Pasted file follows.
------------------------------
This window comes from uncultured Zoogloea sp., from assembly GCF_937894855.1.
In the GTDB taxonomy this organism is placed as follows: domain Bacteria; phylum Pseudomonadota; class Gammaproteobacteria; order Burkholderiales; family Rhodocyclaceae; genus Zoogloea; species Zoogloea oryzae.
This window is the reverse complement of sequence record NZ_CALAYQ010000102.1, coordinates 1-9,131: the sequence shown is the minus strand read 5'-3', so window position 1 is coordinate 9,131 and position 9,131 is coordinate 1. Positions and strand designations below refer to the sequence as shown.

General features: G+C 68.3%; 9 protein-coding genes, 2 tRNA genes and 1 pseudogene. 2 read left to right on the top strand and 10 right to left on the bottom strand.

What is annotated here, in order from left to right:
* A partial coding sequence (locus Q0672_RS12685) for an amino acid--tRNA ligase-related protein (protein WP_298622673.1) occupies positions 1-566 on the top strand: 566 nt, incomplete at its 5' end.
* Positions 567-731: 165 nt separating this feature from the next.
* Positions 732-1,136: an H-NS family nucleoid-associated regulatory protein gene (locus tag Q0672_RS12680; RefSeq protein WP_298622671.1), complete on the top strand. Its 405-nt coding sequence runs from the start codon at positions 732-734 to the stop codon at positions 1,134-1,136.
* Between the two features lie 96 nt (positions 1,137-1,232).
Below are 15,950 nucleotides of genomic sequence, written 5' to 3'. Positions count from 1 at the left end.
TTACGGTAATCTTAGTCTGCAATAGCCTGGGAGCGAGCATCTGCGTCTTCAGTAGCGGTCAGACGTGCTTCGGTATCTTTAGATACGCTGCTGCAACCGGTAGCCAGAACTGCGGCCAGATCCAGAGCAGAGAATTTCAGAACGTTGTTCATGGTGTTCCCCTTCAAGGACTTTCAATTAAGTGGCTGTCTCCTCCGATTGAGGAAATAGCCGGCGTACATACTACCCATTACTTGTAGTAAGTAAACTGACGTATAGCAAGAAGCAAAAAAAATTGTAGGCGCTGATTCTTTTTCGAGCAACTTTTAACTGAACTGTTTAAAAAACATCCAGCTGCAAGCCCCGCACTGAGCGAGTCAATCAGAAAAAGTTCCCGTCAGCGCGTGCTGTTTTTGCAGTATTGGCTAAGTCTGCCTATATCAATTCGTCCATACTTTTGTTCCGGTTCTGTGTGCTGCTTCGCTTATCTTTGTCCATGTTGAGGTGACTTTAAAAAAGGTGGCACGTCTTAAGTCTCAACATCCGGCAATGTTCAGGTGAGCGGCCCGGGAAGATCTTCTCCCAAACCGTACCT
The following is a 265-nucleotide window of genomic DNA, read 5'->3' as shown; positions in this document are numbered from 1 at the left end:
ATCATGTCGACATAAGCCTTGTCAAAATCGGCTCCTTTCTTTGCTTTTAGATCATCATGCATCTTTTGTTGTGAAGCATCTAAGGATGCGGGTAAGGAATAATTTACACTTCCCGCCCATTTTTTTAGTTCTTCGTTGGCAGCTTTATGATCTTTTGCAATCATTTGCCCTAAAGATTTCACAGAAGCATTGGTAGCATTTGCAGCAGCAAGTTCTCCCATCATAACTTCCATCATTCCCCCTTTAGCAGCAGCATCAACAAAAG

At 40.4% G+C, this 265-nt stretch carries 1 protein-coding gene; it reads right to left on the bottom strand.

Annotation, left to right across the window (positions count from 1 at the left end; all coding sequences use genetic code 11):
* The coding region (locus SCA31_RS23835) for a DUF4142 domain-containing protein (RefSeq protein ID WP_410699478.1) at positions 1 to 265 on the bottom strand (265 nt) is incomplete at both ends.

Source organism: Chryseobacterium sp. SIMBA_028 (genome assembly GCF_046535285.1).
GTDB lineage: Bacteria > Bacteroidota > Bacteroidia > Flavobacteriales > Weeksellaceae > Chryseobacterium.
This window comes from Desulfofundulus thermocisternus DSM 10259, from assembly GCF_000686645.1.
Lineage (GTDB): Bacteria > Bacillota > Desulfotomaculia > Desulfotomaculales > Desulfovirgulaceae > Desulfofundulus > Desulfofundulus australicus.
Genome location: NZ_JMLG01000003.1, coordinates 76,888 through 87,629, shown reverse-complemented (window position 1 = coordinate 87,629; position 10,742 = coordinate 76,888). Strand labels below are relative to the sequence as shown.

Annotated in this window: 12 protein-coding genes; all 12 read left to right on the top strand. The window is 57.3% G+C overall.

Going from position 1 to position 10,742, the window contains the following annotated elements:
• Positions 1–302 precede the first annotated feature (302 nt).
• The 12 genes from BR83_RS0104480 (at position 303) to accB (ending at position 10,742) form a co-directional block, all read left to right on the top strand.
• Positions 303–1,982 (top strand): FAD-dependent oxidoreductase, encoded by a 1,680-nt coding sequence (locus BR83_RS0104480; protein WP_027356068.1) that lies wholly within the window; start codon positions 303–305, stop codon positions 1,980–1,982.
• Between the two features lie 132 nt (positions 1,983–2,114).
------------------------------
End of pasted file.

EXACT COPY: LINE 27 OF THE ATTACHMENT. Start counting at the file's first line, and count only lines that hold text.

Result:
• Between the two features lie 132 nt (positions 1,983–2,114).